Rutgers University in New Brunswick, N.J., is beefing up patrols around a Jewish fraternity after a series of anti-Semitic incidents in recent days.

“The university received reports of harassment of Jewish students at the AEPi fraternity on [April 22]. The incident involved yet-to-be-identified individuals who appear to have targeted the Rutgers fraternity entirely because of the Jewish identity of its members,” said chancellor-provost Francine Conway. “Initial representations regarding the incident are disturbing. We understand and are sensitive to the concerns of those who were targeted and stand by our Jewish students, faculty and staff.” released a video over the weekend that showed members of Students for Justice in Palestine sitting in cars outside of the AEPi fraternity house at Rutgers waving Palestinian flags.

According to the watchdog group, the protesters called the Jewish students “baby killers” and “terrorists.” A release from Hillel Rutgers said that some students were spat on.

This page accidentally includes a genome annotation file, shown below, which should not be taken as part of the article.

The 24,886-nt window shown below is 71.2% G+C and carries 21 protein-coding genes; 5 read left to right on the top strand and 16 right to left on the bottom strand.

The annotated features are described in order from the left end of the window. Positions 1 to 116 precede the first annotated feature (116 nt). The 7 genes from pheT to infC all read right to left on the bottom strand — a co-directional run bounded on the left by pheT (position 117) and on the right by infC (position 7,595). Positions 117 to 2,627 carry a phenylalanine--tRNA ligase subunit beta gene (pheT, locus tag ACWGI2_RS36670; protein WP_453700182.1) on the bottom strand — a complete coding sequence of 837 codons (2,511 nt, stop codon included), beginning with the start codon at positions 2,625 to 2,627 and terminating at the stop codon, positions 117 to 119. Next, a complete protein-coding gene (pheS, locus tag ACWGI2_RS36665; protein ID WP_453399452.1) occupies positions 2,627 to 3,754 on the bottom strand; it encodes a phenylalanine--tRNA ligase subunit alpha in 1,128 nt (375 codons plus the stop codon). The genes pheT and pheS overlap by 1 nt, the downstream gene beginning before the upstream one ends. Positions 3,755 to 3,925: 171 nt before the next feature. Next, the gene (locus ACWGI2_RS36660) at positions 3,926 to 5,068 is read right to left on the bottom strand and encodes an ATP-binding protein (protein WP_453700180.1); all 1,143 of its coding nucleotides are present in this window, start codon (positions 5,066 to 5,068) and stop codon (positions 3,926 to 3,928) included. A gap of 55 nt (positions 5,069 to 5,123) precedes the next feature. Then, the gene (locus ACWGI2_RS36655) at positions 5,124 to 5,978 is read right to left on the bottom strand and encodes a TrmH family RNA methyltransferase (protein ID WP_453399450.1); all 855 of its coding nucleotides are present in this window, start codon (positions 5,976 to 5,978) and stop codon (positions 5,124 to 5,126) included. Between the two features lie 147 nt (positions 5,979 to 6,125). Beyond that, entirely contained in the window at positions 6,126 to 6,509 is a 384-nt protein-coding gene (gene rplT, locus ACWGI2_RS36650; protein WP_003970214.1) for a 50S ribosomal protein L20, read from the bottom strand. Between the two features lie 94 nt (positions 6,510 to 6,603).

Rutgers is home to one of the largest concentrations of Jewish students at a public university, according to Hillel International with some 6,400 Jewish undergraduates.

The anti-Semitic incidents continued on Monday night when members of the fraternity were gathered for their annual Holocaust remembrance program, “Unto Every Person There Is a Name.”

According to Rutgers Hillel, “eggs were discovered to have been thrown at the house while brothers were reading the names of Holocaust victims overnight in commemoration of Yom Hashoah. Sadly, this is the second year that eggs were found thrown at the house during this program.”

On Wednesday, the Anti-Defamation League, New York/New Jersey, tweeted: “Outraged at repeated targeting” of Rutgers AEPi, including during Yom Hashoah events. “We will continue to support students and partner with the administration to address and prevent these terrible actions from recurring.”

In response to the incidents, Rutgers said it will be increasing police patrols “in and around the building,” as well as providing “counseling and support to students who are experiencing trauma or other effects of these actions,” according to the school’s chancellor.

As for fraternity members, they are raising funds to “support Holocaust education, as well as Jewish Ukrainian refugees.”

“The brothers of AEPi want to show that we are not intimated by anti-Semitism,” they said in a post online, “and will use this as a way to raise money and awareness for Jewish causes alike.”


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